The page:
The 'cocktail party answer'

The following is extracted from an exchange on the newsgroup rec.arts.sf.written in early 2000, which started off about the dumb questions people ask writers (or computer programmers, or graduate students, or...), and drifted on to solutions to the problem.

Heather Rose Jones >

I've developed a theory that [everyone] should compose what I call the "cocktail party answer" to [the "what do you do" question?]. It needs to be complex enough to sound like a genuine answer, obscure enough to discourage further questions from someone who's just making conversation, and concrete enough to provide a "handle" for further interaction if the person is genuinely interested. My current version is "I'm working on a cognitive analysis of the grammaticalization of Medieval Welsh prepositions used for role-marking in verbal constructions". It seems to do the trick.

Brenda W. Clough >

I had a similar line, as a response to questions like "And what is your next book about?" It ran, "Hydrological collapse of an agrarian civilization." Worked great.

Steve Taylor >

Except that for me (and half of the people posting here), it would make my eyes light up, and I'd start babbling incoherently about the how the Babylonians trashed their region by overirrigating and raising the salt table, and how I read a not-sufficiently-informative article in New Scientist about low tech Egyptian methods of reclaiming salinated land with brackish water, and then I'd drift sideways to the American Indian group in the southwest who pretty much blew away their culture by overlogging all the local timber, which would probably lead me onto a digression on The First Eden, a very nice ecological history of the Mediterranean, which has some good stuff about how the Romans overlogged the region to provide fuel and timber for ships, and then my brain would probably split into two so one half could talk about the modern presumption that low tech cultures are in balance with nature and make sustainable use of resources, while the other half would stick with The First Eden and talk about the Mediterranean emptying and refilling and landbridges and how Crete and Rhodes and Malta used to have pygmy hippos and mammoths, and how badly I want a pygmy mammoth as a pet of my own and how I promise I'd wash it and feed it every day, honest I would. Meanwhile the first half of my brain would have refissioned so that half of it could start talking about the (presumed) extinction by hunting of most of the big New World animals, and how Jared Diamond uses this in Guns Germs and Steel as a possible explanation for the lack of domesticatable animals in the New World, and then I'd start to hyperventilate and fall over from sheer excitement.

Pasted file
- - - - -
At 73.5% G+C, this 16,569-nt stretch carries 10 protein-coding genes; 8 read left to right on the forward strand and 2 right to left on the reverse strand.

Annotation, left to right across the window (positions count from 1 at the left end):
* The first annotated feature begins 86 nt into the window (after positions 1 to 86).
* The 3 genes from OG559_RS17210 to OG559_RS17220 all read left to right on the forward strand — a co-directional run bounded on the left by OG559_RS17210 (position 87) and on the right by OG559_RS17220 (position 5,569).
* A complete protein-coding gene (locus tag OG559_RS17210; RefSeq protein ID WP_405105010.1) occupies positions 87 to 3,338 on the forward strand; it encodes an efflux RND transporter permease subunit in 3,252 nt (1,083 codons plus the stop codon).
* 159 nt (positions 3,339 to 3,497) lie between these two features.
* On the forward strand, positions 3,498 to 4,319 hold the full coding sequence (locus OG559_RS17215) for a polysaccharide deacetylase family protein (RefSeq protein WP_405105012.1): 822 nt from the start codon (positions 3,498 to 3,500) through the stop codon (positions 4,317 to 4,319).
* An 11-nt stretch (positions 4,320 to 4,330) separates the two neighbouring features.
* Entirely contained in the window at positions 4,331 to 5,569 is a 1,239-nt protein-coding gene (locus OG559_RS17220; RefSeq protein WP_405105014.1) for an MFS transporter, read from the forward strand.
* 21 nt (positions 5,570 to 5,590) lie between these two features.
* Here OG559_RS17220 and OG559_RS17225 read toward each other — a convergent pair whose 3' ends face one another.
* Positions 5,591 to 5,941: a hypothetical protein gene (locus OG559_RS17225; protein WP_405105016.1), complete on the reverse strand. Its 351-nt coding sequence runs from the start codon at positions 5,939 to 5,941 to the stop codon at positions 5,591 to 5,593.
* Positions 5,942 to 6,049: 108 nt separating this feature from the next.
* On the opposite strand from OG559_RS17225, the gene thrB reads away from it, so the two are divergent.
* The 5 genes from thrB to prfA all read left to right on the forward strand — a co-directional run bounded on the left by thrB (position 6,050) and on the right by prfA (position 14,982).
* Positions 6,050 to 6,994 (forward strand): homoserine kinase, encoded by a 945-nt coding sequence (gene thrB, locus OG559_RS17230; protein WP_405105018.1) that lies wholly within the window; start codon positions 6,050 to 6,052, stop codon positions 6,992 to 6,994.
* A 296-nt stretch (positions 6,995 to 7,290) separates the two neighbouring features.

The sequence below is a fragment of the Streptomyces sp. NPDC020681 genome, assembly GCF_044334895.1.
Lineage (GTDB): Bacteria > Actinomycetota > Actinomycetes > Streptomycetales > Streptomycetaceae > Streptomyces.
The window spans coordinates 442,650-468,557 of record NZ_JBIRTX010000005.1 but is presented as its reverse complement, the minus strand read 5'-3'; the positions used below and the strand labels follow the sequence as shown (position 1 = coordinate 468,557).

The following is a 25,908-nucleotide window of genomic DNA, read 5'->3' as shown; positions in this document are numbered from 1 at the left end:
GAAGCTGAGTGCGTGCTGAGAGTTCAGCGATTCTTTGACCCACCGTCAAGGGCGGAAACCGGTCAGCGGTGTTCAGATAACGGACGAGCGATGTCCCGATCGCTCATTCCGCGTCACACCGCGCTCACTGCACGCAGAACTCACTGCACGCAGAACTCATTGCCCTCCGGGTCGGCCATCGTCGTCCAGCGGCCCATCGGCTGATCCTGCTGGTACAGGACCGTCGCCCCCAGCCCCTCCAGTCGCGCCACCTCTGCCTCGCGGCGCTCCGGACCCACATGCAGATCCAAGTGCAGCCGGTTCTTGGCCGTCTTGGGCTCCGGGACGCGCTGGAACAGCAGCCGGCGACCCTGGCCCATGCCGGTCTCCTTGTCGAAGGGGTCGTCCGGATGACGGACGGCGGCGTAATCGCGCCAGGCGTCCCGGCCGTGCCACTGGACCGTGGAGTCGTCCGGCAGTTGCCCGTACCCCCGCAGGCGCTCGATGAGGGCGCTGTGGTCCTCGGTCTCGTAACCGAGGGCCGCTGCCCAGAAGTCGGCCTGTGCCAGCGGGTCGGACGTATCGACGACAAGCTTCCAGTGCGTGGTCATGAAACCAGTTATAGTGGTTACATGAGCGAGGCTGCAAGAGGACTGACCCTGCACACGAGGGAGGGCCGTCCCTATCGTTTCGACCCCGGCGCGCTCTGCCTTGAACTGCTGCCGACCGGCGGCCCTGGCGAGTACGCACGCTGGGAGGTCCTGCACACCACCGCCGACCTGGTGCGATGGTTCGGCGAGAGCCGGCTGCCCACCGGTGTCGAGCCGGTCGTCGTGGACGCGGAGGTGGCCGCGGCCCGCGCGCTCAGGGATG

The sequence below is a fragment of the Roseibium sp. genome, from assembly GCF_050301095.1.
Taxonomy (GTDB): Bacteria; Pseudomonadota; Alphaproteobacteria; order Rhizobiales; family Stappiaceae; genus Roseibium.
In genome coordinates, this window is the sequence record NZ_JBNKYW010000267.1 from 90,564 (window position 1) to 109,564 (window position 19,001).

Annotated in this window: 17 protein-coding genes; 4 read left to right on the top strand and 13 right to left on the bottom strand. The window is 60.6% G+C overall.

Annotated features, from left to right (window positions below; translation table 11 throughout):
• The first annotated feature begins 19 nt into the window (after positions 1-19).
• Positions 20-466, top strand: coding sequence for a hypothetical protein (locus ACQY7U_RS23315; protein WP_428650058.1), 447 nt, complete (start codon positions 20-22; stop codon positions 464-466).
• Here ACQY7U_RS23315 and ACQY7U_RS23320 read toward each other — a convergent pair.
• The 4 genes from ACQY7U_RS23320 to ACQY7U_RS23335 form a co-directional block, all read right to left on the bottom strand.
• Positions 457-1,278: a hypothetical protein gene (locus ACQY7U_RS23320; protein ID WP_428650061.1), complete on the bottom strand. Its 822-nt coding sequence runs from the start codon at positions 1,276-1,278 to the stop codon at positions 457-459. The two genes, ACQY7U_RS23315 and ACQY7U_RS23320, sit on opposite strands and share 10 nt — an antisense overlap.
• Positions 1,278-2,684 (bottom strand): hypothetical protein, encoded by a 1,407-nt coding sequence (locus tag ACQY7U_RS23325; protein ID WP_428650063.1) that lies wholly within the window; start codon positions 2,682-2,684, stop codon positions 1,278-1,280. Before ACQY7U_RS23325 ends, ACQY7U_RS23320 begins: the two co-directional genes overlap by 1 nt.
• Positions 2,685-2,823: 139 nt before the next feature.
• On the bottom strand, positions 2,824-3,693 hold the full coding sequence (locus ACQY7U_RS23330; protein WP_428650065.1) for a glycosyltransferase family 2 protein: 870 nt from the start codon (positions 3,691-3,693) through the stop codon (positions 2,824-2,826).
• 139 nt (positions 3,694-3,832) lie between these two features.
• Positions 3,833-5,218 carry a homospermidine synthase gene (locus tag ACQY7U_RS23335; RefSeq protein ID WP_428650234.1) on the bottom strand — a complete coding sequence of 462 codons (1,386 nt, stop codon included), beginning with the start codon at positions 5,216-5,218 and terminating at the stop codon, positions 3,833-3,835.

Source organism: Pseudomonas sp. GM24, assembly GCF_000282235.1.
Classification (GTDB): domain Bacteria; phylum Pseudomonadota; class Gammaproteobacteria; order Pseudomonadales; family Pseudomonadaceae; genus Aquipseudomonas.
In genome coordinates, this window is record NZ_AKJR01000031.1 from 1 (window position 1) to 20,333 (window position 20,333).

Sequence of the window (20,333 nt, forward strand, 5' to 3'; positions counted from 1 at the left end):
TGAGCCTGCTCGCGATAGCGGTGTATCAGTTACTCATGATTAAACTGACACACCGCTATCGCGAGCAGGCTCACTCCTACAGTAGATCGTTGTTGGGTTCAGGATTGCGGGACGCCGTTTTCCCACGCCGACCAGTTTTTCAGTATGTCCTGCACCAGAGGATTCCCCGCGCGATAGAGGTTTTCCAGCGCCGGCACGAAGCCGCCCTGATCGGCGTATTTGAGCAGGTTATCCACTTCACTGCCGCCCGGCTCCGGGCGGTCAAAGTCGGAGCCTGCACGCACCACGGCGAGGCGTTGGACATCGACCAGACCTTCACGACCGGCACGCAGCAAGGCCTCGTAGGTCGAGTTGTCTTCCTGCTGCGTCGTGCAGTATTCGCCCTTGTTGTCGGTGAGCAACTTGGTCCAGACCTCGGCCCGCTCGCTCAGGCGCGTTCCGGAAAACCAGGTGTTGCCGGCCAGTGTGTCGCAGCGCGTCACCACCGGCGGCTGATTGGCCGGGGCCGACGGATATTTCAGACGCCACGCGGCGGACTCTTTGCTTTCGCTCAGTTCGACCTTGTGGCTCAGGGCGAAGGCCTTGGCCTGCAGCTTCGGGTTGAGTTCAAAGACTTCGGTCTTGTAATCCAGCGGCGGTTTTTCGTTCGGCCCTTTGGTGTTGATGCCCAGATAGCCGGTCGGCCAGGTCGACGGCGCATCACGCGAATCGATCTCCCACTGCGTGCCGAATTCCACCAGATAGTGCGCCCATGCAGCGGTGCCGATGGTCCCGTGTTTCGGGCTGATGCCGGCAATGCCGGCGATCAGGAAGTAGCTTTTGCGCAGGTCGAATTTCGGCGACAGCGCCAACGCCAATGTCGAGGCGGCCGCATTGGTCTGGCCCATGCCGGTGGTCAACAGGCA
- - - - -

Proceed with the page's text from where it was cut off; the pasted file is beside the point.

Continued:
At no point, however, would I mention late Heinlein or gun control.